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Everything Lives, Everything Dances, Everything Sings April 28, 2010: For all my bravado elsewhere about being open about being a mother and a poet, I do get leery of doing too much kiddie-mentioning. I think about Maisie plenty and am not ashamed to, and like to, and will happily buttonhole you at a party and recite her three-year-old poems (genius, surely!) to you until you beg for mercy or throw a drink in my [...] by

Arcs and Arcoholics April 26, 2010:                                                        a good arc In a recent (positive) review, I noted that the book in question didn’t have much of an arc. Another poet-critic called me out on that in the comments stream of the online version of the review, asking why books of poems [...] by

Mom and Supermom April 23, 2010:   In the Don Juan in Hell section of Shaw’s Man and Superman, The Statue, Don Gonzalo, explains why he has chosen to come to Hell instead of staying in Heaven. At classical concerts in England, he says, “you find rows of weary people who are there, not because they really like classical music, but because they think they ought to like [...] by

Just the Crisis April 22, 2010:   That “why don’t you write novels” question Camille Dungy refers to is one I get all the time. Once, I was reading my poem “Aunt Leah, Aunt Sophie and the Negro Painter” which is about, oh, you know, Black-Jewish relations, Socialism v. Communism, secularized v. religious Jews, Paul Robeson, conservatism, late Cubism, Ariel [...] by

Why Does the Poem Work?: Rachel Loden’s “What the Gravedigger Needs” April 19, 2010: Joel Brouwer blogged about Rachel Loden’s Dick of the Dead last year here; it's been a pleasure to see this political, strange and strangely charming book get some attention, including here and here.  The Dick of the title is of course Richard Nixon; Ron Silliman says “Loden works with Nixon the way Shakespeare worked with Lear, mining him [...] by

The Malfunction Malfunctions Malfunctioned April 14, 2010: Lavinia Greenlaw’s delightful Booth of Truth post about her visit to an amusement pier and Rachel Zucker’s mention of her & Arielle Greenberg’s Starting Today: 100 Poems for Obama's First 100 Days (which I’m glad to know has been published) came strangely together to remind me of a poem I tried to write over a year ago that refused [...] by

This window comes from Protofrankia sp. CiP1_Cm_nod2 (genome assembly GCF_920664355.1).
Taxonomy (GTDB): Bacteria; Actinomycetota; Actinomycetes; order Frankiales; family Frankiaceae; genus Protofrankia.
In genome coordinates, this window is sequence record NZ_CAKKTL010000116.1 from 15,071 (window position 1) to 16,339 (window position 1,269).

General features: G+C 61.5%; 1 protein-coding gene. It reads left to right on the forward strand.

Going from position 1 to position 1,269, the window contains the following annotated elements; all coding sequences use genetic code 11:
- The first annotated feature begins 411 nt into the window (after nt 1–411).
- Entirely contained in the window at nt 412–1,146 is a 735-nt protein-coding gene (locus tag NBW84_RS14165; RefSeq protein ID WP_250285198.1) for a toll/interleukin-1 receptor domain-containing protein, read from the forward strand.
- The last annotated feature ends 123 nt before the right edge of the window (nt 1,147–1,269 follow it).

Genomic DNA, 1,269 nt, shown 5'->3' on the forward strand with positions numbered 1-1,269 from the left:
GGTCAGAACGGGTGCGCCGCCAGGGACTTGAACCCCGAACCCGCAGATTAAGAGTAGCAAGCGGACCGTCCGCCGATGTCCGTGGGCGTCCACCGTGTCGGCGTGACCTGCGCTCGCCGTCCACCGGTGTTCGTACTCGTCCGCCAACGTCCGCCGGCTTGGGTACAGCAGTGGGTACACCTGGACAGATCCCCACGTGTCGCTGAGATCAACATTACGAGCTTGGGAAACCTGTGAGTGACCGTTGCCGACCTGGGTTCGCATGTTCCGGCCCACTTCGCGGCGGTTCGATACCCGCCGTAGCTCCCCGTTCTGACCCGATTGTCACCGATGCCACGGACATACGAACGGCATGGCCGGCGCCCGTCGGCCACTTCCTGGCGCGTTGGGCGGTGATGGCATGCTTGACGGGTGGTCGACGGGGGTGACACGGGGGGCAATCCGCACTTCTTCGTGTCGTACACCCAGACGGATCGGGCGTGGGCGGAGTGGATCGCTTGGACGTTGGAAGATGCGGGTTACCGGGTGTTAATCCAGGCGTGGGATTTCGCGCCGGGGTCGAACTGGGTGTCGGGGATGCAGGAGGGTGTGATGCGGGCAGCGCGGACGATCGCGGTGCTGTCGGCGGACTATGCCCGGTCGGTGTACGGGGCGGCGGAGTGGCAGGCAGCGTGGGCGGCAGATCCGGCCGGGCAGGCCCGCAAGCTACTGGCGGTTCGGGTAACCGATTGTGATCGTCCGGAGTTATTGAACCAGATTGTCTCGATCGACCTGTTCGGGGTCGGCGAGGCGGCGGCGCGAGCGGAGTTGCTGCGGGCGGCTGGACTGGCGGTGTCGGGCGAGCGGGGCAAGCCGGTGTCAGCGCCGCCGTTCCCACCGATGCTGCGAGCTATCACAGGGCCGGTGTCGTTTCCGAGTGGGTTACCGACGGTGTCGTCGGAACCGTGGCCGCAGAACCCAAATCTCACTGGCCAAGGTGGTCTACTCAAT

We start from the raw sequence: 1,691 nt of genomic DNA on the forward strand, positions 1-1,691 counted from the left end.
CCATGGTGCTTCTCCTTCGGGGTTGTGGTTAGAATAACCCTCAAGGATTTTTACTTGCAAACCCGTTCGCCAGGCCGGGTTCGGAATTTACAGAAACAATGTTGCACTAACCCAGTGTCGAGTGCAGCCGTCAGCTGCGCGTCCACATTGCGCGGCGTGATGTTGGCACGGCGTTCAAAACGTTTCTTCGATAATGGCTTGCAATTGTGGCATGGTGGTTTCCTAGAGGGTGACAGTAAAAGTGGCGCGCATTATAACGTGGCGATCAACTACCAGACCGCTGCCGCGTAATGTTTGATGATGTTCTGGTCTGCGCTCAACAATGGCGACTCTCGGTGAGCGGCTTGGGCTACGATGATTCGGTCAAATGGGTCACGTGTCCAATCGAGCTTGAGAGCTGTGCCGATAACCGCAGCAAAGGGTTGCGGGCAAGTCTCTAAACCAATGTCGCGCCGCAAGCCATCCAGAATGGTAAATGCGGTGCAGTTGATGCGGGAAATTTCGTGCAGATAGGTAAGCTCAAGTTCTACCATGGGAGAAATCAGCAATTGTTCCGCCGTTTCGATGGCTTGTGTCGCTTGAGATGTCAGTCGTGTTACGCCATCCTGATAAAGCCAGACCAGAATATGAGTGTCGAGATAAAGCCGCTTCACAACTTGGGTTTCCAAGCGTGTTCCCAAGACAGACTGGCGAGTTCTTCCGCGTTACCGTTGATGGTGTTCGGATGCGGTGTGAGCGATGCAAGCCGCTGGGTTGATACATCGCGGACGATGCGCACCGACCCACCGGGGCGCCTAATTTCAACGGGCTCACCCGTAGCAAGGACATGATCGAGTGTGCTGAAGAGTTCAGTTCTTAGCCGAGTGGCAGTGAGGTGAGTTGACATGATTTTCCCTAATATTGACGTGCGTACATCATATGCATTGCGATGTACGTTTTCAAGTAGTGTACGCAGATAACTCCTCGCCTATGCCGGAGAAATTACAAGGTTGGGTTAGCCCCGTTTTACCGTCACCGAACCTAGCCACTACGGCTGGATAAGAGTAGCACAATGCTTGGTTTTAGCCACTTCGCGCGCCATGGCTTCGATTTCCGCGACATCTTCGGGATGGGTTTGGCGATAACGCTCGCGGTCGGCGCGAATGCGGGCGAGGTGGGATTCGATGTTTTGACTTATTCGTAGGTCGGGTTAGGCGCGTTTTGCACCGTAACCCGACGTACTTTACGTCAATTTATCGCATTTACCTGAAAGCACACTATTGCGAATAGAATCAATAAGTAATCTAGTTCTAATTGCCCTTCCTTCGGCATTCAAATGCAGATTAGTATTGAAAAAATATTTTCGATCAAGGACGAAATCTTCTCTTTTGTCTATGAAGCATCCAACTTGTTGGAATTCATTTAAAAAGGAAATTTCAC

Today’s Imperative: John McAuliffe April 12, 2010: I’ve had the pleasure this spring of having as a colleague the Irish poet John McAuliffe. He’s occupying a visiting chair of Irish Studies at Villanova University, where I’m currently teaching. The fact that I didn’t know McAuliffe’s poetry before doesn’t mean other Americans also don’t know it. As August Kleinzahler says on the [...] by

Billboard Koan, Shitty Namaste April 5, 2010: The Ben Franklin Bridge connects Philadelphia and Camden NJ, where both wine and gas are cheaper. The first thing you see from the bridge’s eastbound downside (as they say in traffic reports—my current unstartable poem is called “Eastbound Downside”) is the big red-and-blackgray billboard advertising Droid, Verizon’s new iPhone-type [...] by

Don’t Wax the Poem April 1, 2010: Maybe all poets are nerds or they wouldn’t be poets. But not all poets write nerdy. Some are suave, which can be a good thing. Some are elegant in an elegant way. Nerds can be elegant in a backwards way, by retaining their bumps and inelegances, bumptious idiosyncrasies, a being-in-life at least as much as in-literature. There’s plenty to [...] by

Fish’s Night Song March 24, 2009: Here’s Christian Morgenstern’s (1871-1914) “Fisches Nachtgesang,” or, “Fish’s Night Song.” It’s one more example of American parochialism that nowhere in Bartlett’s Quotations is a line of this poem reproduced. by